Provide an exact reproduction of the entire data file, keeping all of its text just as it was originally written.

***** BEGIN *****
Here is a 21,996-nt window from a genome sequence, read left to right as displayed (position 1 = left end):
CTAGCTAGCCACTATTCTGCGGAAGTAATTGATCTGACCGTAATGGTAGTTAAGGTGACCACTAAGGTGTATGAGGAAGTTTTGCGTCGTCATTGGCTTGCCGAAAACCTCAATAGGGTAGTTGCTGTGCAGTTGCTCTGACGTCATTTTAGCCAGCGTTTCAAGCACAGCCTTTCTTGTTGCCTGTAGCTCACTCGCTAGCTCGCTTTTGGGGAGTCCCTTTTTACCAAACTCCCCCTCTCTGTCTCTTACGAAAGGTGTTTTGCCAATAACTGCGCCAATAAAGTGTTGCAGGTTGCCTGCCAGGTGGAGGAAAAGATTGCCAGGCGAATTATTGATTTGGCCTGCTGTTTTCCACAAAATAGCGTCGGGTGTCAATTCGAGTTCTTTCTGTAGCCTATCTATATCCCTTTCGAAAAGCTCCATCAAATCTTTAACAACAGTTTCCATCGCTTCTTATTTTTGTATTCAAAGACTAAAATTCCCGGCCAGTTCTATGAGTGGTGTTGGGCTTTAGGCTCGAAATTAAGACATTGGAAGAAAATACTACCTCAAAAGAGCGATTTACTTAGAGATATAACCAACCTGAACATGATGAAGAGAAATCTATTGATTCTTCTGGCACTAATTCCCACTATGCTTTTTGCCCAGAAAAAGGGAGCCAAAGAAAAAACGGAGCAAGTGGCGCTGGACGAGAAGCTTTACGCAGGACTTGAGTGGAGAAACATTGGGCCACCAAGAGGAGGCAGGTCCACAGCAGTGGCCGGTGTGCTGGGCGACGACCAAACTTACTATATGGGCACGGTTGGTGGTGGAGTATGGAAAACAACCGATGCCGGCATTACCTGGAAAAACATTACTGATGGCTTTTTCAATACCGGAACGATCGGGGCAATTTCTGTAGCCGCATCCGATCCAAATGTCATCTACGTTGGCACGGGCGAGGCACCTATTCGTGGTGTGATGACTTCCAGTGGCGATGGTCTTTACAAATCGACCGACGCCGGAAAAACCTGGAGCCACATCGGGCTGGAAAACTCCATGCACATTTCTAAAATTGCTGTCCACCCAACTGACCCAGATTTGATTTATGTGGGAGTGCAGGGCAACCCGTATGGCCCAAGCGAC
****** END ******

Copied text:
Here is a 21,996-nt window from a genome sequence, read left to right as displayed (position 1 = left end):
CTAGCTAGCCACTATTCTGCGGAAGTAATTGATCTGACCGTAATGGTAGTTAAGGTGACCACTAAGGTGTATGAGGAAGTTTTGCGTCGTCATTGGCTTGCCGAAAACCTCAATAGGGTAGTTGCTGTGCAGTTGCTCTGACGTCATTTTAGCCAGCGTTTCAAGCACAGCCTTTCTTGTTGCCTGTAGCTCACTCGCTAGCTCGCTTTTGGGGAGTCCCTTTTTACCAAACTCCCCCTCTCTGTCTCTTACGAAAGGTGTTTTGCCAATAACTGCGCCAATAAAGTGTTGCAGGTTGCCTGCCAGGTGGAGGAAAAGATTGCCAGGCGAATTATTGATTTGGCCTGCTGTTTTCCACAAAATAGCGTCGGGTGTCAATTCGAGTTCTTTCTGTAGCCTATCTATATCCCTTTCGAAAAGCTCCATCAAATCTTTAACAACAGTTTCCATCGCTTCTTATTTTTGTATTCAAAGACTAAAATTCCCGGCCAGTTCTATGAGTGGTGTTGGGCTTTAGGCTCGAAATTAAGACATTGGAAGAAAATACTACCTCAAAAGAGCGATTTACTTAGAGATATAACCAACCTGAACATGATGAAGAGAAATCTATTGATTCTTCTGGCACTAATTCCCACTATGCTTTTTGCCCAGAAAAAGGGAGCCAAAGAAAAAACGGAGCAAGTGGCGCTGGACGAGAAGCTTTACGCAGGACTTGAGTGGAGAAACATTGGGCCACCAAGAGGAGGCAGGTCCACAGCAGTGGCCGGTGTGCTGGGCGACGACCAAACTTACTATATGGGCACGGTTGGTGGTGGAGTATGGAAAACAACCGATGCCGGCATTACCTGGAAAAACATTACTGATGGCTTTTTCAATACCGGAACGATCGGGGCAATTTCTGTAGCCGCATCCGATCCAAATGTCATCTACGTTGGCACGGGCGAGGCACCTATTCGTGGTGTGATGACTTCCAGTGGCGATGGTCTTTACAAATCGACCGACGCCGGAAAAACCTGGAGCCACATCGGGCTGGAAAACTCCATGCACATTTCTAAAATTGCTGTCCACCCAACTGACCCAGATTTGATTTATGTGGGAGTGCAGGGCAACCCGTATGGCCCAAGCGAC